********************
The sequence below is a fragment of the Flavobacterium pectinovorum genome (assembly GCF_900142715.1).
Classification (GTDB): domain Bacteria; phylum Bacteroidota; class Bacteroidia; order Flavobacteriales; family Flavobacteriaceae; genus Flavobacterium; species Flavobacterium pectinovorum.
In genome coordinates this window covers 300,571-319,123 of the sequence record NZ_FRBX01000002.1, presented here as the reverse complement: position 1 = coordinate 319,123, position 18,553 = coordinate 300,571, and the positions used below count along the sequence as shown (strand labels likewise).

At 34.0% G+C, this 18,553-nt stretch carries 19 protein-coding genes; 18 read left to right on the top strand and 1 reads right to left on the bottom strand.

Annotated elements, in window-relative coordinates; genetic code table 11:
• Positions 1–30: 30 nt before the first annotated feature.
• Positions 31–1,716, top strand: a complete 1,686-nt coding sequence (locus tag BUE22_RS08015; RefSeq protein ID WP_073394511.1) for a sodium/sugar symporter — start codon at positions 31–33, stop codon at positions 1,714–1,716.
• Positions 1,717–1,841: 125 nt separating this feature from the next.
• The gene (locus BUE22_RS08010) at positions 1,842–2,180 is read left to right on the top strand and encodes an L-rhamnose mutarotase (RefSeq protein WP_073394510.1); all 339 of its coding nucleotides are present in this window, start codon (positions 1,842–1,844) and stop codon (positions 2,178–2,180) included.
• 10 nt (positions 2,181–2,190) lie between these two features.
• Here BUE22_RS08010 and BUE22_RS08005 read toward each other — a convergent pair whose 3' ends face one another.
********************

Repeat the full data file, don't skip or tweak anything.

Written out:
The sequence below is a fragment of the Flavobacterium pectinovorum genome (assembly GCF_900142715.1).
Classification (GTDB): domain Bacteria; phylum Bacteroidota; class Bacteroidia; order Flavobacteriales; family Flavobacteriaceae; genus Flavobacterium; species Flavobacterium pectinovorum.
In genome coordinates this window covers 300,571-319,123 of the sequence record NZ_FRBX01000002.1, presented here as the reverse complement: position 1 = coordinate 319,123, position 18,553 = coordinate 300,571, and the positions used below count along the sequence as shown (strand labels likewise).

At 34.0% G+C, this 18,553-nt stretch carries 19 protein-coding genes; 18 read left to right on the top strand and 1 reads right to left on the bottom strand.

Annotated elements, in window-relative coordinates; genetic code table 11:
• Positions 1–30: 30 nt before the first annotated feature.
• Positions 31–1,716, top strand: a complete 1,686-nt coding sequence (locus tag BUE22_RS08015; RefSeq protein ID WP_073394511.1) for a sodium/sugar symporter — start codon at positions 31–33, stop codon at positions 1,714–1,716.
• Positions 1,717–1,841: 125 nt separating this feature from the next.
• The gene (locus BUE22_RS08010) at positions 1,842–2,180 is read left to right on the top strand and encodes an L-rhamnose mutarotase (RefSeq protein WP_073394510.1); all 339 of its coding nucleotides are present in this window, start codon (positions 1,842–1,844) and stop codon (positions 2,178–2,180) included.
• 10 nt (positions 2,181–2,190) lie between these two features.
• Here BUE22_RS08010 and BUE22_RS08005 read toward each other — a convergent pair whose 3' ends face one another.